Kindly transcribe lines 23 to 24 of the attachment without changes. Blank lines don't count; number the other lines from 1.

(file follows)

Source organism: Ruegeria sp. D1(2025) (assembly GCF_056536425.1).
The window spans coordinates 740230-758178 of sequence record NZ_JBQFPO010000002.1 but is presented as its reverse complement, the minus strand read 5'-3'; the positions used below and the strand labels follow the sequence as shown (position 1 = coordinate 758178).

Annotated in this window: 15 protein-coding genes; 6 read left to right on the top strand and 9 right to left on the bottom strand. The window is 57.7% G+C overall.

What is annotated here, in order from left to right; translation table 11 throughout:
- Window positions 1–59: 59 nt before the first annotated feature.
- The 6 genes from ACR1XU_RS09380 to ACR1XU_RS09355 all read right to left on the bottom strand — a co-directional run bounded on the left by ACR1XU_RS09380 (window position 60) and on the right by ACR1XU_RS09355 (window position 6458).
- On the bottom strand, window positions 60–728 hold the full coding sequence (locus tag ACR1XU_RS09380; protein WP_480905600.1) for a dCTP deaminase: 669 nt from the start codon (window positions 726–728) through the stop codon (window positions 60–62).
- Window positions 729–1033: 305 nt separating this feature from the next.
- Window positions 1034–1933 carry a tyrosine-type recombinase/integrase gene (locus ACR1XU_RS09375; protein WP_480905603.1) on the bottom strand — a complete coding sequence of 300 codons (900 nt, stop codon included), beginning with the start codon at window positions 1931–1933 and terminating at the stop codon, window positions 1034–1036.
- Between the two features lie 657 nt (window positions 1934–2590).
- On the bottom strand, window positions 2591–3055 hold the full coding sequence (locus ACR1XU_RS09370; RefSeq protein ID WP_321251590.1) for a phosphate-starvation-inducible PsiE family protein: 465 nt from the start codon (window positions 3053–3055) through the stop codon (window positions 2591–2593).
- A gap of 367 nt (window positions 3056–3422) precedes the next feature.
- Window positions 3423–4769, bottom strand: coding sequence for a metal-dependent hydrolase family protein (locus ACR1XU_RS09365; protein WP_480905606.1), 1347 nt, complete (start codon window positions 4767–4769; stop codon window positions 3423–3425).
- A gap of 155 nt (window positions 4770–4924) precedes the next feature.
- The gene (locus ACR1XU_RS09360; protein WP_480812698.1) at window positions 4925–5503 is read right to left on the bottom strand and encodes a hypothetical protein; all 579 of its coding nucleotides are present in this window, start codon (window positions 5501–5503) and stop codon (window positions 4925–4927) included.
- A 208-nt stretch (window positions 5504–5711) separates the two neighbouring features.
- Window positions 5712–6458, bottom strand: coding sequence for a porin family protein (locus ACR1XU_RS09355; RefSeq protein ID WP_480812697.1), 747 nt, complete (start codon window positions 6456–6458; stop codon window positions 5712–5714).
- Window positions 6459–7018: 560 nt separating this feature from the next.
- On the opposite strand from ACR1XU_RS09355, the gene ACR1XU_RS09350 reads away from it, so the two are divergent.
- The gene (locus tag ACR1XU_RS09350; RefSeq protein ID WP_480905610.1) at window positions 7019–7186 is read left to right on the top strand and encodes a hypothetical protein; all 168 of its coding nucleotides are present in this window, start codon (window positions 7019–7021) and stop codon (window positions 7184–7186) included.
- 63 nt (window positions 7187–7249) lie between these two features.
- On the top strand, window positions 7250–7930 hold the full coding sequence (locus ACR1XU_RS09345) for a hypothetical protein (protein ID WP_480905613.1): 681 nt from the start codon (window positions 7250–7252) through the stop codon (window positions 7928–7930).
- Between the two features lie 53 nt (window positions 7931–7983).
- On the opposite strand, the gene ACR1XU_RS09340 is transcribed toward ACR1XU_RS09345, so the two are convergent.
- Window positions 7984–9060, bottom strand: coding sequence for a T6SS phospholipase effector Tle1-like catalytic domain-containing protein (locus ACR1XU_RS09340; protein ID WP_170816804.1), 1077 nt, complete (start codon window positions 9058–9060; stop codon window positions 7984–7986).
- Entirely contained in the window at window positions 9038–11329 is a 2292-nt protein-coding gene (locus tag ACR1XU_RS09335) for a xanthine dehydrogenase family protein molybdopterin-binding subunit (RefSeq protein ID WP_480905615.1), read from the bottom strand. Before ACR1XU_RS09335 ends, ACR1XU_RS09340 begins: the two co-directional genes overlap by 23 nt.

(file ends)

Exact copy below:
- Between the two features lie 53 nt (window positions 7931–7983).
- On the opposite strand, the gene ACR1XU_RS09340 is transcribed toward ACR1XU_RS09345, so the two are convergent.